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Posts from — May 2003

Wed, 28 May 2003 15:17:02 GMT

dac papers available. All the DAC papers are now freely available online, says the conference blog. (Oh what a relief to be able to type in links fast with the slashes and angle brackets in the familiar places on my Norwegian keyboard.)… [jill/txt]

nifty, more free knowledge and commentary

May 28, 2003   No Comments

Wed, 28 May 2003 15:15:19 GMT

Accidents Do Happen.

If you're not an Accidental Systems Librarian, perhaps you're an Accidental Webmaster. I'm sure one of your many hats is accidental…. [via beSpacific]

[The Shifted Librarian]

this is a handy looking book

May 28, 2003   No Comments

Wed, 28 May 2003 15:13:57 GMT

Weapons Destroyed. Don Rumsfeld takes a new line and argues that the Iraqi government may have destroyed its WMD arsenal before the war began. Well, I suppose that's a possibility, but I don't see how he can rule out the much more… [Matthew Yglesias]

there would still be evidence of their destruction and of their production, you can't erase everything….

May 28, 2003   No Comments

Wed, 28 May 2003 15:04:32 GMT

Closing up holes.

A couple weeks ago, I figured it was only a matter of time before iTunes disabled Internet sharing. That was quick.

[A Whole Lotta Nothing]

grrr, i wonder why they did this, it was a great feature…..

May 28, 2003   No Comments

Wed, 28 May 2003 15:03:32 GMT

Consumer Report on Computers. The most reliable computer you can buy is… June's Consumer Reports surveyed 39,000 readers and…dare I say it? That not said, how reliable are reliability reports? [MetaFilter]

ok, apple wins, and I've had alot of experience with apples, and they are great computers with great service, and I've needed alot of repairs of late for some reason… grrr, one laptop is in the shop again, yes, the one that was in the shop the beginning of the month:(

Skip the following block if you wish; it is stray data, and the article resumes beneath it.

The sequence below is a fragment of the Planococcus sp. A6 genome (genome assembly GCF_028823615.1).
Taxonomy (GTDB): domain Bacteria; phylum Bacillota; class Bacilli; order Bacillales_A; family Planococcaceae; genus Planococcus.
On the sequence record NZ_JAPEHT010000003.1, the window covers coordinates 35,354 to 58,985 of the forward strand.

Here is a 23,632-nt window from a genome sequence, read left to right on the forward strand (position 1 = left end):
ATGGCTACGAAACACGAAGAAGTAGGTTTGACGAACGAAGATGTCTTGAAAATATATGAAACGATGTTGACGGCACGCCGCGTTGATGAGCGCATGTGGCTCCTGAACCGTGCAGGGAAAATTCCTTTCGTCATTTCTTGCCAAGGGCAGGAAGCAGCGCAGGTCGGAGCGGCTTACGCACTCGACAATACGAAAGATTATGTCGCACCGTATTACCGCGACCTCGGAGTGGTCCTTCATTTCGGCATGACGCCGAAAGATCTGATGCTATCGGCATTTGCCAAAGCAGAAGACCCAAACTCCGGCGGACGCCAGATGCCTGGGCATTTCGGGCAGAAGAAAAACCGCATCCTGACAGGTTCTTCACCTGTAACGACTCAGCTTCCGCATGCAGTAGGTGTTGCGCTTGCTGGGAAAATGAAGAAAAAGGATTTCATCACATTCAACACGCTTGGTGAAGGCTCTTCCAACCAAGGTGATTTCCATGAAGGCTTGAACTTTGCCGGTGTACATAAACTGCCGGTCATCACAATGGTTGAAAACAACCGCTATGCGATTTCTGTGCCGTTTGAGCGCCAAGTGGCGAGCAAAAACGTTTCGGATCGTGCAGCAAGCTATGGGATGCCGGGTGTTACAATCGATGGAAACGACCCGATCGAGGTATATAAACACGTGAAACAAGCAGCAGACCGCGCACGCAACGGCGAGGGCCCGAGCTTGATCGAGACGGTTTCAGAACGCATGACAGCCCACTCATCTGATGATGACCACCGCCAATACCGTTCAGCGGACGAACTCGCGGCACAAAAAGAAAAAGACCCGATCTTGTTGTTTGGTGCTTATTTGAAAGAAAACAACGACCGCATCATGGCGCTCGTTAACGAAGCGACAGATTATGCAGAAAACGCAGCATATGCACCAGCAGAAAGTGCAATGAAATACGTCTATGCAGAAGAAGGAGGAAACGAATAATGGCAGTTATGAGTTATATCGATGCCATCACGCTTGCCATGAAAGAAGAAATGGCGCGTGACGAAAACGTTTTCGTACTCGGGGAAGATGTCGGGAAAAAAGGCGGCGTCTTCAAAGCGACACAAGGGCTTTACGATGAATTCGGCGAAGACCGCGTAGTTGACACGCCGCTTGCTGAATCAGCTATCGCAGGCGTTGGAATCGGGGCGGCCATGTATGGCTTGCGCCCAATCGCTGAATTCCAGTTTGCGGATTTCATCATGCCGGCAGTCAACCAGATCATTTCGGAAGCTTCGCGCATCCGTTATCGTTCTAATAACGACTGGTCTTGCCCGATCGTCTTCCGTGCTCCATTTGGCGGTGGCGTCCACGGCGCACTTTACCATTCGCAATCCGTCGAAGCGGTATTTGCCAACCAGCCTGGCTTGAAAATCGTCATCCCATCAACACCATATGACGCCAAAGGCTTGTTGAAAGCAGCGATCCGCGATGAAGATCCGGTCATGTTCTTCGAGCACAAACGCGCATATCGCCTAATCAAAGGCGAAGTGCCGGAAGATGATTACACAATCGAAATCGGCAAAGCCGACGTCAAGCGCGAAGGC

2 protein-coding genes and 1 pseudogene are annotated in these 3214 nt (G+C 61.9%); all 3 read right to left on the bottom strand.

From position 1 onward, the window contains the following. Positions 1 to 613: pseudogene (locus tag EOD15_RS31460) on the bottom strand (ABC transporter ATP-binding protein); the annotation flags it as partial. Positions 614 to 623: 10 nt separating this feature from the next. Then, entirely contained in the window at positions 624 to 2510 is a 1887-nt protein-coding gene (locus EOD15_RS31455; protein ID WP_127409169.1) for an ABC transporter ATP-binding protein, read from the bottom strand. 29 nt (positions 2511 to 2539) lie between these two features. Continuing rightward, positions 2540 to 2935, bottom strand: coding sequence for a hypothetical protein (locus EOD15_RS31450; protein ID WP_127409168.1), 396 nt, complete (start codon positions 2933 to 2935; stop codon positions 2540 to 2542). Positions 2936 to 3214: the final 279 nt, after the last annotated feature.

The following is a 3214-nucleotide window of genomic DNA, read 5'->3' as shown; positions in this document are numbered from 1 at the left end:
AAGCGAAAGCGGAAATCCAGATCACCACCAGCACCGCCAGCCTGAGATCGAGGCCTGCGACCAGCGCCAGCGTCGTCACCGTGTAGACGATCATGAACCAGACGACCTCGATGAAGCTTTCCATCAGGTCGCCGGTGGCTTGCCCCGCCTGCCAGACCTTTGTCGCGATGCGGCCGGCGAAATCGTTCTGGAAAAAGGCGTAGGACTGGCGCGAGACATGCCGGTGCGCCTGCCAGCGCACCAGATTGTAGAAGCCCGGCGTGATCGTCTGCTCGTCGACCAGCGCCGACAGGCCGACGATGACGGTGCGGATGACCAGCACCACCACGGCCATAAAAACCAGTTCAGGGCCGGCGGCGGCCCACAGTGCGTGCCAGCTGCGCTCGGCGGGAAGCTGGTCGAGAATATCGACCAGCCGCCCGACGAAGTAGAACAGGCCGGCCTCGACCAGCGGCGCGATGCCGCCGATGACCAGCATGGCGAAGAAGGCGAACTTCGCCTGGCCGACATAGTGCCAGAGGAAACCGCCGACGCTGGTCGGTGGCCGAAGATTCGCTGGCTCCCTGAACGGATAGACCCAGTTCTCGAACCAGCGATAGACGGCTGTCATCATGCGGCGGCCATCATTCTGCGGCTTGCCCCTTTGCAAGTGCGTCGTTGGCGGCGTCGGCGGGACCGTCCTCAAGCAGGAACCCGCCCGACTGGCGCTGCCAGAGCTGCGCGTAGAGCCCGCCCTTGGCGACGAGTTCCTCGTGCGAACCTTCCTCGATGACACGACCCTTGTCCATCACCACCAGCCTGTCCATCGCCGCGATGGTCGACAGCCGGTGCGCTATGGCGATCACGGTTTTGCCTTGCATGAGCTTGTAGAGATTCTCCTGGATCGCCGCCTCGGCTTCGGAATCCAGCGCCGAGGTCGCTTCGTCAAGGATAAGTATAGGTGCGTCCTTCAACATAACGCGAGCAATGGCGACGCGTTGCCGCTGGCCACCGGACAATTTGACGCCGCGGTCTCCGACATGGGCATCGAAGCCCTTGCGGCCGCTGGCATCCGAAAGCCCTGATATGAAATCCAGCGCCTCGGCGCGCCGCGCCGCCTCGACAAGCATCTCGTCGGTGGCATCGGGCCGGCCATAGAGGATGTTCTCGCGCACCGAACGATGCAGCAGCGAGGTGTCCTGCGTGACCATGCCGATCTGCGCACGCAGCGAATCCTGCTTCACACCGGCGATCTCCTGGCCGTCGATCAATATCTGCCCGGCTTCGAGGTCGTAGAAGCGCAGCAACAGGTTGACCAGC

May 28, 2003   No Comments

Wed, 28 May 2003 14:15:02 GMT

Command-Line Email. 27 May 2003: O'Reilly tells us about the history ofemail.”Email's mode of transmission is based on 7-bit ASCII. In other words, early Internet communication was only 128 characters – specifically numbers and letters – that we use in English. Hence no Icelandic, Chinese, Hebrew or Greek, to name a few languages. Also, there were no pictures, or sound clips. The only messages sent were English text.” [ -- Nothing but Unix]

ahh yes, the good days of email when things were clean and simple without html or attachments….

May 28, 2003   No Comments

Tue, 27 May 2003 20:34:34 GMT

We don't need no stinkin' Geneva Convention. We don't need no stinkin' Geneva Convention – US plans death camp – plans to turn Guantanamo Bay's Camp X-Ray into a death camp are in the works. [MetaFilter]

umm, no, this should not happen. They should be brought to the U.S. for the regular round of criminal proceedings.

May 27, 2003   No Comments

Tue, 27 May 2003 20:09:31 GMT

BOFH cops a virus. Episode 10 Bring the tranquiliser gun [The Register]

new bofh, woo hooo!

May 27, 2003   No Comments

Tue, 27 May 2003 20:05:01 GMT

Gaming as a Solution for Computer Science Woes.